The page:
-Can You Ever Forgive Me? This is a gem of a film, well-crafted, well-acted, without a lot of flash, but so enjoyable from start to finish. Melissa McCarthy is absolutely terrific in this dramatic role, she creates a very rounded portrayal of Lee Israel, who is a most unlikable character. And it is no surprise that Richard E. Grant is nominated for an Oscar, because he absolutely steals the scenes playing the smooth-talking, gay English gentle(con)man. The on-screen chemistry between McCarthy and Grant is phenomenal, and this film should have been nominated for best picture, actress, and director.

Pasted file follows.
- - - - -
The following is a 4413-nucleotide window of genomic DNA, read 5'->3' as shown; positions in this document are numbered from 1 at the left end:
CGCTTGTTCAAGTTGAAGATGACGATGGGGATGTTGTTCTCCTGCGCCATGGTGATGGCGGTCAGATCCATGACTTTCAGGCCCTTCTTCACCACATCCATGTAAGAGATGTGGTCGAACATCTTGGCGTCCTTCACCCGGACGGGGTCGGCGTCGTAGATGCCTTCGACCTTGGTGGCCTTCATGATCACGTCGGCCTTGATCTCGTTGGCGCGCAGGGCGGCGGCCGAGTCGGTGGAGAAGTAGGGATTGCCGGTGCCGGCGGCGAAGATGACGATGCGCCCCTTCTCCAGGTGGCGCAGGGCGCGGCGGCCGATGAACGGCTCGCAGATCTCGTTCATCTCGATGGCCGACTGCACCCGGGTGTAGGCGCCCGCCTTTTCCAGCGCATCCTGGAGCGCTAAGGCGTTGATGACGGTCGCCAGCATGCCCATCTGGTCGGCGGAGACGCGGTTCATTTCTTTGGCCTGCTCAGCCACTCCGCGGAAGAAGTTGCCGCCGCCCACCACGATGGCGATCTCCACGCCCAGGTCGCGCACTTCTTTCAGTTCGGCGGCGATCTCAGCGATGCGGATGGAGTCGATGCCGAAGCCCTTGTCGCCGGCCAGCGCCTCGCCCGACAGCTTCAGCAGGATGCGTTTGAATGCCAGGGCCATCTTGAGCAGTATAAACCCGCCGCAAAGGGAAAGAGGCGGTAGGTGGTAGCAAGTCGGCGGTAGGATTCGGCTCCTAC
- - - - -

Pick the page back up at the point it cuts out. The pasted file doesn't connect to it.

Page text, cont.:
-Roma. A stunner. This film deserves to go down not only in Oscar history, but in film history. It harkens back to the era of Italian neorealism films, and at the very least, it should be immortalized in the Criterion Collection ASAP. Visually, it is gorgeous to look at, and the emotion feels so close and real, thanks to the genius of Alfonso Cuarón (of whose films I am a fan). Certainly, Yalitza Aparicio does a marvelous job as a first-time actress and is a worthy contender for best actress. The simplicity of this film is deceptive, because it deals with a lot of complex subject matter, sophisticated themes, and issues of class and race. At times heartbreaking, at other times heartwarming. Note the symbolism of water associated with Aparicio’s Cleo. Marina de Tavira’s mother is certainly well done, but it is not extraordinary, and her part feels so minimal that I confess I’m surprised she was nominated for an Oscar.